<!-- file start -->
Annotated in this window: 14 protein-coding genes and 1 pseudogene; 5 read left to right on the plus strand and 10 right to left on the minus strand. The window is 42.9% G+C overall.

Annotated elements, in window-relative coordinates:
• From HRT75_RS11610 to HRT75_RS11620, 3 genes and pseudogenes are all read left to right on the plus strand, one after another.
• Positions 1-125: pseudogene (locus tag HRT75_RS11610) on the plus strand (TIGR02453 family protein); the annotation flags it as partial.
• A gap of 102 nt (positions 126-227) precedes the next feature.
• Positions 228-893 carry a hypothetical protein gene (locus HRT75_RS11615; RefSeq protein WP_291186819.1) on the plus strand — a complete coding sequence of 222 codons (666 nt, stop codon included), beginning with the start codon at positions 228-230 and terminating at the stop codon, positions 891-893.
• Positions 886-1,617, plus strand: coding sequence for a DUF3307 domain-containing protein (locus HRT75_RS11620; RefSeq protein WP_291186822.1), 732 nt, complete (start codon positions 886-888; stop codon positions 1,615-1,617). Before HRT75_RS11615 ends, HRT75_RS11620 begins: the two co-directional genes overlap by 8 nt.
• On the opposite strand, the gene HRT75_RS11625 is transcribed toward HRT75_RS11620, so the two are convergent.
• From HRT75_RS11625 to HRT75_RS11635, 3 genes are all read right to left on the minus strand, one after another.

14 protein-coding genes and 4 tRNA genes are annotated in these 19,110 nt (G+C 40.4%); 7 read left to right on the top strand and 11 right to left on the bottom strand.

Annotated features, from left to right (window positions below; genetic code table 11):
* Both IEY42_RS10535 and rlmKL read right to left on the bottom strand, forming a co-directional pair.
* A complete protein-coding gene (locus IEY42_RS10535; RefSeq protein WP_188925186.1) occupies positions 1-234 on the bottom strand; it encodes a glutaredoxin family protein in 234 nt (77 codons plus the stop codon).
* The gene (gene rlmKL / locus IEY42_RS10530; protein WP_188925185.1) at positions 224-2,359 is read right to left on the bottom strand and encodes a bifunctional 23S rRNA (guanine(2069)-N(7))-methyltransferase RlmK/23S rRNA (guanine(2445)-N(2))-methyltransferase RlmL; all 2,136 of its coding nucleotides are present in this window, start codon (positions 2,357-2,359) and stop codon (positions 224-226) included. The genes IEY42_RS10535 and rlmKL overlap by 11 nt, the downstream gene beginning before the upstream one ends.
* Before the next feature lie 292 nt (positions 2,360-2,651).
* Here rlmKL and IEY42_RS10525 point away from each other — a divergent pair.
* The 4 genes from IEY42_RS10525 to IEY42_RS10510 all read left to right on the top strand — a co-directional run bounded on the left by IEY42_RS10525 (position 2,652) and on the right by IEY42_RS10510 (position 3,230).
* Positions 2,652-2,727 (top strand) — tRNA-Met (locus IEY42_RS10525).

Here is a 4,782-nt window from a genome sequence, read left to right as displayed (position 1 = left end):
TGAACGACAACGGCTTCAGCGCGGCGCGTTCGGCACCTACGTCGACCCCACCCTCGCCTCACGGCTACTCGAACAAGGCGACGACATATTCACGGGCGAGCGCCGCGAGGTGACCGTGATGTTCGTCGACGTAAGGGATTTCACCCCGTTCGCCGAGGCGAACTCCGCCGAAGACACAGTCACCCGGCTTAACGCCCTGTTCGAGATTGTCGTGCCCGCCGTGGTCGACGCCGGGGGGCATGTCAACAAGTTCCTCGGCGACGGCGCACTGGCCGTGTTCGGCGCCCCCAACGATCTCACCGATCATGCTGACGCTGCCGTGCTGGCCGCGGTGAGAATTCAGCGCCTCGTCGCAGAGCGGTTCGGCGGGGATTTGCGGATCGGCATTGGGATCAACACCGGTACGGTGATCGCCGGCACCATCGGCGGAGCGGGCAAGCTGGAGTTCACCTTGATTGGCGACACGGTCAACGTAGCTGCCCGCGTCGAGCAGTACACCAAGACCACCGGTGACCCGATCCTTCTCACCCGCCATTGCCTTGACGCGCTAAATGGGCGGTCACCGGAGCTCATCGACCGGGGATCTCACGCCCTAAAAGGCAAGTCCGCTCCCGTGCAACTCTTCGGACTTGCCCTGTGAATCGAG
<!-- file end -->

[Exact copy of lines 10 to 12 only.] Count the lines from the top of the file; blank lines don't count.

14 protein-coding genes and 4 tRNA genes are annotated in these 19,110 nt (G+C 40.4%); 7 read left to right on the top strand and 11 right to left on the bottom strand.

Annotated features, from left to right (window positions below; genetic code table 11):
* Both IEY42_RS10535 and rlmKL read right to left on the bottom strand, forming a co-directional pair.